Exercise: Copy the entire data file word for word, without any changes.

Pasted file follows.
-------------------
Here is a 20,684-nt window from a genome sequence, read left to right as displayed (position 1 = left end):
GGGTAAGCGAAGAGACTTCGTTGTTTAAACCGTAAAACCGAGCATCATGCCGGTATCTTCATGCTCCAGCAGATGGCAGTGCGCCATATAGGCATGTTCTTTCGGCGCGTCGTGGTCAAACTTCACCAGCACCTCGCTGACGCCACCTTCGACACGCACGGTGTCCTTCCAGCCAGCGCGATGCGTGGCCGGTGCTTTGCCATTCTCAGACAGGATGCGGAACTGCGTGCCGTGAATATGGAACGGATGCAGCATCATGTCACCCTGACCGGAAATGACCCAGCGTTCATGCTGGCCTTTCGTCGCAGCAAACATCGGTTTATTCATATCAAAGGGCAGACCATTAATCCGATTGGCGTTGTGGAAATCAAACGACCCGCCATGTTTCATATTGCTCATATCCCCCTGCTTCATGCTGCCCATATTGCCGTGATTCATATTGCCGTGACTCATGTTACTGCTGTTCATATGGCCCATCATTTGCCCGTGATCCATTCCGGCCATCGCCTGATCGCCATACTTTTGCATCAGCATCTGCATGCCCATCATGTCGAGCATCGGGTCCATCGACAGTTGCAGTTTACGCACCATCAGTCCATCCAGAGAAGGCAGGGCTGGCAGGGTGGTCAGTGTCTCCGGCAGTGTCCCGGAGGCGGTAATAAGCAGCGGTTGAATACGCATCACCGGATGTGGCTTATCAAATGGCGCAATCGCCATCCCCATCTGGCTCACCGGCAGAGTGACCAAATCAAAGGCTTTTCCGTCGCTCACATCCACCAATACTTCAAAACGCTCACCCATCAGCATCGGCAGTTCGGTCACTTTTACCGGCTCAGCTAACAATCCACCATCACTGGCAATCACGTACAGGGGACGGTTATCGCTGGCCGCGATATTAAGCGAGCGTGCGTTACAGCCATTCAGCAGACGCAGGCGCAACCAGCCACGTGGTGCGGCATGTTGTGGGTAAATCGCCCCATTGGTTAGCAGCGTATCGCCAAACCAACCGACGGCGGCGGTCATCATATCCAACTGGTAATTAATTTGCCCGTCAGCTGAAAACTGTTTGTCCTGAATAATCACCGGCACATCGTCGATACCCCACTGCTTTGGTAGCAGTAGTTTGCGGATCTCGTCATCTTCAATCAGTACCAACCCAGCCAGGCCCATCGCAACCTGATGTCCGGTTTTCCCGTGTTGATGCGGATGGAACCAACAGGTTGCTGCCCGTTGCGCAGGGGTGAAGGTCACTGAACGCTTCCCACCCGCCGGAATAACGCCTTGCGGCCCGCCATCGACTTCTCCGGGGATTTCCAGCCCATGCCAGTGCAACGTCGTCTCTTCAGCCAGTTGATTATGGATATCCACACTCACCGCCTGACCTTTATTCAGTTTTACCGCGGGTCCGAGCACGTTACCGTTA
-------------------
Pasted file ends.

Here is a 20,684-nt window from a genome sequence, read left to right as displayed (position 1 = left end):
GGGTAAGCGAAGAGACTTCGTTGTTTAAACCGTAAAACCGAGCATCATGCCGGTATCTTCATGCTCCAGCAGATGGCAGTGCGCCATATAGGCATGTTCTTTCGGCGCGTCGTGGTCAAACTTCACCAGCACCTCGCTGACGCCACCTTCGACACGCACGGTGTCCTTCCAGCCAGCGCGATGCGTGGCCGGTGCTTTGCCATTCTCAGACAGGATGCGGAACTGCGTGCCGTGAATATGGAACGGATGCAGCATCATGTCACCCTGACCGGAAATGACCCAGCGTTCATGCTGGCCTTTCGTCGCAGCAAACATCGGTTTATTCATATCAAAGGGCAGACCATTAATCCGATTGGCGTTGTGGAAATCAAACGACCCGCCATGTTTCATATTGCTCATATCCCCCTGCTTCATGCTGCCCATATTGCCGTGATTCATATTGCCGTGACTCATGTTACTGCTGTTCATATGGCCCATCATTTGCCCGTGATCCATTCCGGCCATCGCCTGATCGCCATACTTTTGCATCAGCATCTGCATGCCCATCATGTCGAGCATCGGGTCCATCGACAGTTGCAGTTTACGCACCATCAGTCCATCCAGAGAAGGCAGGGCTGGCAGGGTGGTCAGTGTCTCCGGCAGTGTCCCGGAGGCGGTAATAAGCAGCGGTTGAATACGCATCACCGGATGTGGCTTATCAAATGGCGCAATCGCCATCCCCATCTGGCTCACCGGCAGAGTGACCAAATCAAAGGCTTTTCCGTCGCTCACATCCACCAATACTTCAAAACGCTCACCCATCAGCATCGGCAGTTCGGTCACTTTTACCGGCTCAGCTAACAATCCACCATCACTGGCAATCACGTACAGGGGACGGTTATCGCTGGCCGCGATATTAAGCGAGCGTGCGTTACAGCCATTCAGCAGACGCAGGCGCAACCAGCCACGTGGTGCGGCATGTTGTGGGTAAATCGCCCCATTGGTTAGCAGCGTATCGCCAAACCAACCGACGGCGGCGGTCATCATATCCAACTGGTAATTAATTTGCCCGTCAGCTGAAAACTGTTTGTCCTGAATAATCACCGGCACATCGTCGATACCCCACTGCTTTGGTAGCAGTAGTTTGCGGATCTCGTCATCTTCAATCAGTACCAACCCAGCCAGGCCCATCGCAACCTGATGTCCGGTTTTCCCGTGTTGATGCGGATGGAACCAACAGGTTGCTGCCCGTTGCGCAGGGGTGAAGGTCACTGAACGCTTCCCACCCGCCGGAATAACGCCTTGCGGCCCGCCATCGACTTCTCCGGGGATTTCCAGCCCATGCCAGTGCAACGTCGTCTCTTCAGCCAGTTGATTATGGATATCCACACTCACCGCCTGACCTTTATTCAGTTTTACCGCGGGTCCGAGCACGTTACCGTTA